The talent and the effort is there, the prose in this is firm and easy to read without sacrificing style. I did like Linh, she was relatable even in the midst of her downward spiral. While the relationships needed more work the characters themselves were good, they felt human enough.

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She is absolutely not doing just fine.
She is an introvert who mainly works (in marketing for a university) and plays tennis. She is very introverted and seems socially awkward, perhaps due to being on the spectrum. She often checks herself is she is joining in just enough, and mirroring people she talks to. She is pretty cold and distant.
Her mother is finally divorced from an abusive spouse, and Linh is worried about her.
Great read, would totally recommend to people who like the idea of american psycho but obviously without the killing spree.

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An intimate and empathetic exploration of what it is like being a young woman of color in Today's America. This was a gorgeously told story about Linh, a woman living in Texas, navigating the ruptures of her family and dealing with her newfound obsession with her mother's dating life. I loved how this book explored family trauma and finding ourselves and a path of our own, when life hasn't been easy or kind to us.

This book is ideal for those who like intimate, literary narratives that consider the world around them. Linh’s unique spirit will stay with you long after you finish.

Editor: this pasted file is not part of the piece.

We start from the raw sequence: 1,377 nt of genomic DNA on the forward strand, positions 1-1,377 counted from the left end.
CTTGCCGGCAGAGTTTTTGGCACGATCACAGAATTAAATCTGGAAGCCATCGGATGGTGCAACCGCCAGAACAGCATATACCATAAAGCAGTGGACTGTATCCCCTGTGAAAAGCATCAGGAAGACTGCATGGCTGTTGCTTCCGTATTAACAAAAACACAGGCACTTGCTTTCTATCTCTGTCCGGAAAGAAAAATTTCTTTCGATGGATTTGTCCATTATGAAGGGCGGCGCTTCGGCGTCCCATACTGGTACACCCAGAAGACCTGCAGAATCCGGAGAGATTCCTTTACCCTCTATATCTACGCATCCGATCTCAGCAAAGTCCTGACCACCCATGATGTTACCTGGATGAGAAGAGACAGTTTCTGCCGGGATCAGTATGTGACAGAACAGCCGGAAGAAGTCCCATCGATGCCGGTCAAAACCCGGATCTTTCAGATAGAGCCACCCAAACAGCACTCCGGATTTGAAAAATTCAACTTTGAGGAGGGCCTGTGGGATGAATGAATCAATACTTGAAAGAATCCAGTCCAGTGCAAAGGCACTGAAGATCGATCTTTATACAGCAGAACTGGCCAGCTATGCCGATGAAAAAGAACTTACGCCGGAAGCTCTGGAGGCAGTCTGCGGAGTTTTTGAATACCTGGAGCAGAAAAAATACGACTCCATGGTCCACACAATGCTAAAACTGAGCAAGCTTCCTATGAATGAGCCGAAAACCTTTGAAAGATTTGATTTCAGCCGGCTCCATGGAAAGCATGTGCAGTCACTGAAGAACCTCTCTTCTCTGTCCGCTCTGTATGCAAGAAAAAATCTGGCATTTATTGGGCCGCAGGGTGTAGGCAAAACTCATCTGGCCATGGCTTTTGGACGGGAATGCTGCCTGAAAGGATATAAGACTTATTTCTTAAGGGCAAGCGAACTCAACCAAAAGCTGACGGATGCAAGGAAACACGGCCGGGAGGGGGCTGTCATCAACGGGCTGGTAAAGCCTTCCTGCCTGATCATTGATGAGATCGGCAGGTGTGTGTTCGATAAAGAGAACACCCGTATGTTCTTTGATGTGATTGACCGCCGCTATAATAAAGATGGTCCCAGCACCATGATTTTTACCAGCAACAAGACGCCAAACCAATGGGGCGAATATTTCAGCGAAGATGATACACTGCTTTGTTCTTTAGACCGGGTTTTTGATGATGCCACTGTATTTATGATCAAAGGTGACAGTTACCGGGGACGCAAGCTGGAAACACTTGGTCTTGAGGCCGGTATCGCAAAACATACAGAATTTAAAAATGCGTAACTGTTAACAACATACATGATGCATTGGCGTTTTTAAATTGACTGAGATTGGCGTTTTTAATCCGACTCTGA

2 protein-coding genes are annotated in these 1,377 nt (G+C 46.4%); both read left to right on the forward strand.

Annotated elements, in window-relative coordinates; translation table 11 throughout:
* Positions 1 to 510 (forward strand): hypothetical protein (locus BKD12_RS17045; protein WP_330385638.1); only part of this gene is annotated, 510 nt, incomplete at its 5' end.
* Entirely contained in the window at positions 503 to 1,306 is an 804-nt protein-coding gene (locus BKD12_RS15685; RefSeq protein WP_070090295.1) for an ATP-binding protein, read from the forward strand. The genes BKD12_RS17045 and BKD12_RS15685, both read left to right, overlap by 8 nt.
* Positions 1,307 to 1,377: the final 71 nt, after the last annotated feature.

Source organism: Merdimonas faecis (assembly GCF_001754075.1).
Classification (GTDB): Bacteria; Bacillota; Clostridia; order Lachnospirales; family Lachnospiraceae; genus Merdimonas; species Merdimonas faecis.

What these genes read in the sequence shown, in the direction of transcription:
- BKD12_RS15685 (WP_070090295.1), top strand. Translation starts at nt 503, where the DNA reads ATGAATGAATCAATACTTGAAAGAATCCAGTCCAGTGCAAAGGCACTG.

Perfect for readers of The Year of Rest and Relaxation, Convenience Store Woman and Eleanor Oliphant.

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This was hard to get through - not because of the subject matter, but because of the narrator. The autistic Asian narrator is becoming tired, and the book lacks both plot and insightful commentary about the themes it tries to tackle (domestic abuse, childhood trauma, isolation).

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I felt like the author was so skilled at telling us how Linh Ly felt isolated in Texas that the whole book almost felt isolating. I do enjoy a book about loneliness and alienation but I didn't feel like there as much depth as I would have expected. It was fine. But Linh was a little too unreliable of a narrator for me.

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This book was a wonderful read. I love Linh and her need to protect her family. Loneliness is a terrible feeling, and reading this book for some reason made me find solace in it. I would recommend this book to absolutely anyone looking for a calming, funny, chilled read.

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Linh Ly Is Doing Just Fine is a book with an amazing premise which sounded really interesting and funny, however sadly I really struggled to get into it. Personally, this book was hard to get into. I feel like I wasn't the right audience for this book as I really couldn't relate to the characters or the plot. However I do appreciate how well written this was just not written for me sadly. But I'm so lots of people will love this.

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Oh Linh. Where do I even begin to talk about you?

Let me tell you a little bit of what this book is about. Linh is, by all accounts, not doing fine. Her whole life can be summarized in work and tennis. She has also started following her mom around whenever she goes on dates. You know, like a normal sane person would do.